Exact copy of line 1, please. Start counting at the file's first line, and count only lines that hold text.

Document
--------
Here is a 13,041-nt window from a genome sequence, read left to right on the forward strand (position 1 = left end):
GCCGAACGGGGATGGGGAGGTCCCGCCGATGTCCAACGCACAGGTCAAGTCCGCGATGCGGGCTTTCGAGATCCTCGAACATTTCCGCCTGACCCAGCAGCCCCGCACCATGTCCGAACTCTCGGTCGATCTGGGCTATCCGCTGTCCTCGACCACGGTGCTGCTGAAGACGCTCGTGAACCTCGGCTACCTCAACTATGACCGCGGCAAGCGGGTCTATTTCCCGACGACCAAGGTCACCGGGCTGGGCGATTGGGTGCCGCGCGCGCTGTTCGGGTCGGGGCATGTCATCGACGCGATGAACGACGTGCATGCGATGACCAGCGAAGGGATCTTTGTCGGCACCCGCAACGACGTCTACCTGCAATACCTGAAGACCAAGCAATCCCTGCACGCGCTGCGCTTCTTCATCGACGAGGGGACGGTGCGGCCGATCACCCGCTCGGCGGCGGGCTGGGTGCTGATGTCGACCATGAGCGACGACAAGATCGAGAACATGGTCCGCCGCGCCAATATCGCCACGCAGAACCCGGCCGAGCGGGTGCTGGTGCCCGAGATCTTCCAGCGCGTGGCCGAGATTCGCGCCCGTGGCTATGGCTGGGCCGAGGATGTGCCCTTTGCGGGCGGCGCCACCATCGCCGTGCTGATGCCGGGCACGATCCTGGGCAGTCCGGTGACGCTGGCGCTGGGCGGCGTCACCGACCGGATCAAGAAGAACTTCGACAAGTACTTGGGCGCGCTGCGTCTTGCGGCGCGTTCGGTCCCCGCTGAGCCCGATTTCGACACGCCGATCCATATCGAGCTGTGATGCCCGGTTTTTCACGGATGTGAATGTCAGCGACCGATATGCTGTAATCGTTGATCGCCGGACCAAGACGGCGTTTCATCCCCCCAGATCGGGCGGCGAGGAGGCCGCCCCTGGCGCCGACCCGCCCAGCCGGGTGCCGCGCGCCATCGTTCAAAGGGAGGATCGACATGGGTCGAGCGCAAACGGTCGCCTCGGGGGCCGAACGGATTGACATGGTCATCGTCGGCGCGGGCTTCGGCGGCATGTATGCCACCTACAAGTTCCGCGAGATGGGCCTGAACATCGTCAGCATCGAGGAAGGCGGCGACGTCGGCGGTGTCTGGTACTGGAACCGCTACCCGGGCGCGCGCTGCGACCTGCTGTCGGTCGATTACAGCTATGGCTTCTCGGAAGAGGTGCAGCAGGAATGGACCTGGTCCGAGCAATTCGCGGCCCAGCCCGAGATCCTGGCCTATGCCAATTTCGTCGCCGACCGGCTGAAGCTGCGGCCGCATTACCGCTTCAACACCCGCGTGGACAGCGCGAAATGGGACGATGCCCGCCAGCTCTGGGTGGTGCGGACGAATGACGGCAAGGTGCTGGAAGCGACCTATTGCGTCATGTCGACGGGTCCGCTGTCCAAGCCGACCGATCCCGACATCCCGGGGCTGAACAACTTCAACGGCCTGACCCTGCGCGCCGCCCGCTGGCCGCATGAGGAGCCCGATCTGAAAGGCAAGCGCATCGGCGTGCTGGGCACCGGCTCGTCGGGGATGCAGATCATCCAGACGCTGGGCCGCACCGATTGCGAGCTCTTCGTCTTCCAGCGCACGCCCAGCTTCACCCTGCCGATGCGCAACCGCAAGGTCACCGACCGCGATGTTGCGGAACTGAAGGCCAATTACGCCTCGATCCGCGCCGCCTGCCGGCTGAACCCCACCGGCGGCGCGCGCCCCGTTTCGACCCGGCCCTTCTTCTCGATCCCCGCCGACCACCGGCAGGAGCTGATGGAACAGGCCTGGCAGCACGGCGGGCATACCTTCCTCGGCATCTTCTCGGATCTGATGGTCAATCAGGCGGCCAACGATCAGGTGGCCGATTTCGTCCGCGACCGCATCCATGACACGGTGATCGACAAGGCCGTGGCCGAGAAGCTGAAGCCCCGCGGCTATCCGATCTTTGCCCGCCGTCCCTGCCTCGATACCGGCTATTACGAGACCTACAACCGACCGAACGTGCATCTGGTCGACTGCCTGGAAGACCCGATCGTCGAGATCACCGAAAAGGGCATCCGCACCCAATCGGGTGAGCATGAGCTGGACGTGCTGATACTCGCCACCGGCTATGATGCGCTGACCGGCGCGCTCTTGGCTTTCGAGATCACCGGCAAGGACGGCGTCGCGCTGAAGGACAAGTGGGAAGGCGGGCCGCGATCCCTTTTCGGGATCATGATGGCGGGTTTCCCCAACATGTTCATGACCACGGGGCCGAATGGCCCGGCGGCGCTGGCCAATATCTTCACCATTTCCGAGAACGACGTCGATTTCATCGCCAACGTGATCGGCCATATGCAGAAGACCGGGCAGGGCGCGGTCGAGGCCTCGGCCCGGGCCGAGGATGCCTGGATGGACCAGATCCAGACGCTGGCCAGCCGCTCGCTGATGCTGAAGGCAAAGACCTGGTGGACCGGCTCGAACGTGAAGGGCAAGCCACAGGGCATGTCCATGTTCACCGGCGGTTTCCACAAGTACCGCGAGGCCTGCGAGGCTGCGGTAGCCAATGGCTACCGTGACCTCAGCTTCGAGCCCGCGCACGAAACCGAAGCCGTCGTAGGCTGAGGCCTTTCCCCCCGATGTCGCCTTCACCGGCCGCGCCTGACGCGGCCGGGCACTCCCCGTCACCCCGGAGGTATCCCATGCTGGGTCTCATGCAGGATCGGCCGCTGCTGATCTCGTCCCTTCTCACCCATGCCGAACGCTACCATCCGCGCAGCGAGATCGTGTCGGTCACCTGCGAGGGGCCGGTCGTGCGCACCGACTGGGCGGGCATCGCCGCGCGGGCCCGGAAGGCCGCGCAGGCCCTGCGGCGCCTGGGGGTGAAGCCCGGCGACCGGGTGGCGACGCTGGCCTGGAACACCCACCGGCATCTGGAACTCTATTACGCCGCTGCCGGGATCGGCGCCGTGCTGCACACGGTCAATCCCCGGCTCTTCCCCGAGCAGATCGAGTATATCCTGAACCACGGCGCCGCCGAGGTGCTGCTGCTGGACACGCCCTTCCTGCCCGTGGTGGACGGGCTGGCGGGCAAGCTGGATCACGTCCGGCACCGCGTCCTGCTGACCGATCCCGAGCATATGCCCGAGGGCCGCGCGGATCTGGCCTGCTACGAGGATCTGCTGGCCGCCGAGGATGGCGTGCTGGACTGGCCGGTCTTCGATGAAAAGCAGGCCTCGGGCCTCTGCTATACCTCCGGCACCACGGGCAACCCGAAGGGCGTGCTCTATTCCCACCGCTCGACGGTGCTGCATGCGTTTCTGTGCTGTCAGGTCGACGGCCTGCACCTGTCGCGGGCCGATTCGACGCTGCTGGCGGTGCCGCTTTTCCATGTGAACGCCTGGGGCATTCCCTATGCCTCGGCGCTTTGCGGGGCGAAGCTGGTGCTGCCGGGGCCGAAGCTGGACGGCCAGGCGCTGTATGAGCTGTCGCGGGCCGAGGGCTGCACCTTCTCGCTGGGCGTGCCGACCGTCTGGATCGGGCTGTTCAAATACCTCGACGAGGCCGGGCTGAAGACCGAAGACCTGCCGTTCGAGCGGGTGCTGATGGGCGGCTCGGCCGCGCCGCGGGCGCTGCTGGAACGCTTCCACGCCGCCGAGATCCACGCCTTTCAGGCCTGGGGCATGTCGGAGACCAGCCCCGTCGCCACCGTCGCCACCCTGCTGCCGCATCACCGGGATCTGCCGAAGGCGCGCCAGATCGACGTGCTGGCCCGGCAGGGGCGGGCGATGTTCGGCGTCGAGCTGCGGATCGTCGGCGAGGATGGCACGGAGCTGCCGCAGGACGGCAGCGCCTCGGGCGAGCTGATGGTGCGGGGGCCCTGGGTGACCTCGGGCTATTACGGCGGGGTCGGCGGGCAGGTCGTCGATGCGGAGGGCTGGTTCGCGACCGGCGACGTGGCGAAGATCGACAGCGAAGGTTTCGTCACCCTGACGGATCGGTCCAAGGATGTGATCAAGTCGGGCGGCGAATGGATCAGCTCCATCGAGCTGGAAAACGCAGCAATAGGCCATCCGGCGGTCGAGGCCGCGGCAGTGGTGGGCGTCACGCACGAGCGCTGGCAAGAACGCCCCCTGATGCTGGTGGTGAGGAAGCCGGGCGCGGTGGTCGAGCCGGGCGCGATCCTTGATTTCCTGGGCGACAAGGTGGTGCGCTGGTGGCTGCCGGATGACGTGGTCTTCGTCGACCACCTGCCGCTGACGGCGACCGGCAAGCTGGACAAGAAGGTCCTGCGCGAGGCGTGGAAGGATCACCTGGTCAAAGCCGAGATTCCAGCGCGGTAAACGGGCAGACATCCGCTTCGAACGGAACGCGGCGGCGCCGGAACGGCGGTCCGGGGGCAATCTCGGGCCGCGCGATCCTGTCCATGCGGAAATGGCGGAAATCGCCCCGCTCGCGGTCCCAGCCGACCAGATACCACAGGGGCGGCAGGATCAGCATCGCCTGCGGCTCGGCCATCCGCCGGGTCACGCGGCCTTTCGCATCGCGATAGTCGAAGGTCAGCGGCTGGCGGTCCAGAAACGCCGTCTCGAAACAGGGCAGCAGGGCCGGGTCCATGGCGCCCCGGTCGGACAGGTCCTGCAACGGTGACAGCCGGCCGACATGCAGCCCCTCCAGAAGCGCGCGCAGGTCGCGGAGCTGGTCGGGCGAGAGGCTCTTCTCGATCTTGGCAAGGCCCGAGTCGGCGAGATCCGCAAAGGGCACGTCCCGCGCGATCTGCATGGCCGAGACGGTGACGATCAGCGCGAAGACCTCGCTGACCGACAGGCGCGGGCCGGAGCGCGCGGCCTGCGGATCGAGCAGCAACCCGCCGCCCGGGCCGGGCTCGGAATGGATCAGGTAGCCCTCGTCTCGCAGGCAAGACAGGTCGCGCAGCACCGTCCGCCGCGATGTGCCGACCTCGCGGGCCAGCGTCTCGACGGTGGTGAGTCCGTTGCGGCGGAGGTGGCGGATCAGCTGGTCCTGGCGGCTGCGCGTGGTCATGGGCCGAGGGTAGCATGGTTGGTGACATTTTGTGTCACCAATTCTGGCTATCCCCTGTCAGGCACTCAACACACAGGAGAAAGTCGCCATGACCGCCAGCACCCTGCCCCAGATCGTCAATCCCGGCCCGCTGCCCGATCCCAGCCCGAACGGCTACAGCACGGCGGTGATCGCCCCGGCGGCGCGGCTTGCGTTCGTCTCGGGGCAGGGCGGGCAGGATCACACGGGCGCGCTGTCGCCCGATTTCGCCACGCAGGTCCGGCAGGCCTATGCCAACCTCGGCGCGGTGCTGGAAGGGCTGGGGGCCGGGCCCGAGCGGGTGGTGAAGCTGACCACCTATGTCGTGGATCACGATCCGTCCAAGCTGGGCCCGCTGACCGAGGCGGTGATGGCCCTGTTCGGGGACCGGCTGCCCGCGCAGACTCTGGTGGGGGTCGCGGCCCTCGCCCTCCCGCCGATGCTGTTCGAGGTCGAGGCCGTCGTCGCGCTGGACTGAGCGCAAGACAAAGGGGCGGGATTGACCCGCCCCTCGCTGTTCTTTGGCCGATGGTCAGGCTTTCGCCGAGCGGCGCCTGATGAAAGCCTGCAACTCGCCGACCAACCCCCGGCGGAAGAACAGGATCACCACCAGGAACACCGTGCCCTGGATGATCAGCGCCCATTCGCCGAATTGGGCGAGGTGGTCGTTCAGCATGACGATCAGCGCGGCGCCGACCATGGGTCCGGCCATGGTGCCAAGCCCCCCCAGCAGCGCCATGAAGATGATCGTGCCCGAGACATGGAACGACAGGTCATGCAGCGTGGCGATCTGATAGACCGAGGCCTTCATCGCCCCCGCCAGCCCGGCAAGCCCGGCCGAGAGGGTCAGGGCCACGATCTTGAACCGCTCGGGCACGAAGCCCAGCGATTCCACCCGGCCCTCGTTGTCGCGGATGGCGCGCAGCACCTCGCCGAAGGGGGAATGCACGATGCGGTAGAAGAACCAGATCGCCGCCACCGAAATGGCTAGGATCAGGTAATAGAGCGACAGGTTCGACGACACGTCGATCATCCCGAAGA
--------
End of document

Here is a 13,041-nt window from a genome sequence, read left to right on the forward strand (position 1 = left end):